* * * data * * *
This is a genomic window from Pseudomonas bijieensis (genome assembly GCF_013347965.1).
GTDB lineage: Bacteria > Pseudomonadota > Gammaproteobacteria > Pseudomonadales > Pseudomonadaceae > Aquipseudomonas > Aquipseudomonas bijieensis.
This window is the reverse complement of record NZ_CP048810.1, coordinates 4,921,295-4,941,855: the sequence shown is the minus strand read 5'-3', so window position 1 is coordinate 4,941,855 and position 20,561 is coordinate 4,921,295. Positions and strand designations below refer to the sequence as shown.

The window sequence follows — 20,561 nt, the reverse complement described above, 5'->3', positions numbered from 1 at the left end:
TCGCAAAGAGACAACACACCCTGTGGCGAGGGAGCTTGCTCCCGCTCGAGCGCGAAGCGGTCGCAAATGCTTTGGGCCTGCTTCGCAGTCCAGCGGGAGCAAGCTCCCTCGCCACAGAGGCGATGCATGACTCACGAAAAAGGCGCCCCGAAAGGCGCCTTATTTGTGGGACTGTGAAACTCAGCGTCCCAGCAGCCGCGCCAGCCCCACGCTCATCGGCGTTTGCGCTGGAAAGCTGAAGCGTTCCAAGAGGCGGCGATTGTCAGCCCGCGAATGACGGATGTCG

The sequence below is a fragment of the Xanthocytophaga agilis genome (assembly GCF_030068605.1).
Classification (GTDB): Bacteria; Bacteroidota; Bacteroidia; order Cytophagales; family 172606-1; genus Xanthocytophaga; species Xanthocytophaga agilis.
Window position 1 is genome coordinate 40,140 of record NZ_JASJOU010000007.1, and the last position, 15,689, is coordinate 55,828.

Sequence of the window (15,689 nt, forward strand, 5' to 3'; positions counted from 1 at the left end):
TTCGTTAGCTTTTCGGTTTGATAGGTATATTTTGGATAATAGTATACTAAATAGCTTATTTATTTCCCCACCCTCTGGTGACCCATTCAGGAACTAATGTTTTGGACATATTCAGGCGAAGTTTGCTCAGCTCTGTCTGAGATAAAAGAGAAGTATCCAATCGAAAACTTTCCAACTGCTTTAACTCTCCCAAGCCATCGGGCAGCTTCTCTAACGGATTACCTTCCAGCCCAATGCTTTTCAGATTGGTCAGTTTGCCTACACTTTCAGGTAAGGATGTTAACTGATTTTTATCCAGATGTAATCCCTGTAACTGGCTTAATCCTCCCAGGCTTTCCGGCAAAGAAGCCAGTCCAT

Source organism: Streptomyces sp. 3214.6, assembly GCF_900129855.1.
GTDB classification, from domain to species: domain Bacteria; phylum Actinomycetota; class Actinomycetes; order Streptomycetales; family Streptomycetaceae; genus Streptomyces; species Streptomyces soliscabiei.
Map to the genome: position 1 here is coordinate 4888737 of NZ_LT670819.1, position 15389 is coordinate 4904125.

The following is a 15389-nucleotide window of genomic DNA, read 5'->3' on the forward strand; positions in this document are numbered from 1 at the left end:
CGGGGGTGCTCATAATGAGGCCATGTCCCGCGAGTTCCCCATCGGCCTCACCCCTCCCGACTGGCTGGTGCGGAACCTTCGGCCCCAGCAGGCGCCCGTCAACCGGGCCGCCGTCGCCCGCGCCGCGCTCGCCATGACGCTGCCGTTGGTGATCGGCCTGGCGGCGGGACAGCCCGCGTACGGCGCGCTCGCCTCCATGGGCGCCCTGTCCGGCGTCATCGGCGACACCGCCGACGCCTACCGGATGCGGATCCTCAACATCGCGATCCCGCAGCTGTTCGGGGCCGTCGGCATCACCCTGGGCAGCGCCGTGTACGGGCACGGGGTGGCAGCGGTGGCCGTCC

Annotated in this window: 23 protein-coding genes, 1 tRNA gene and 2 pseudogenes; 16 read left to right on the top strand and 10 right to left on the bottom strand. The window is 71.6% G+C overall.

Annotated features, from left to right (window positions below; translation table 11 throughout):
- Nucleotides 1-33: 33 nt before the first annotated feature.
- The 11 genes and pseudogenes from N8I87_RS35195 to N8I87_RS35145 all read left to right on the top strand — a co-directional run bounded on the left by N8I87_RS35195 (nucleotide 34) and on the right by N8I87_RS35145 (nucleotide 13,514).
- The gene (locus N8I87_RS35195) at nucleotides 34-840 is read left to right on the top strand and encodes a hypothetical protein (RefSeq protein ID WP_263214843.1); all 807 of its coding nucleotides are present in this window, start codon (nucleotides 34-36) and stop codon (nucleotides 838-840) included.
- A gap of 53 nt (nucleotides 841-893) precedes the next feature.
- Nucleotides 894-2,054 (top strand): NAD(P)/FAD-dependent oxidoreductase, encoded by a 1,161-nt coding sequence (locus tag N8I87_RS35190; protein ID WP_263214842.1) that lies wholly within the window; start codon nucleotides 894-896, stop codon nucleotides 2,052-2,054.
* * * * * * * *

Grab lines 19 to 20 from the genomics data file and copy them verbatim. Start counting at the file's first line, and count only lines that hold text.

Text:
- The 11 genes and pseudogenes from N8I87_RS35195 to N8I87_RS35145 all read left to right on the top strand — a co-directional run bounded on the left by N8I87_RS35195 (nucleotide 34) and on the right by N8I87_RS35145 (nucleotide 13,514).
- The gene (locus N8I87_RS35195) at nucleotides 34-840 is read left to right on the top strand and encodes a hypothetical protein (RefSeq protein ID WP_263214843.1); all 807 of its coding nucleotides are present in this window, start codon (nucleotides 34-36) and stop codon (nucleotides 838-840) included.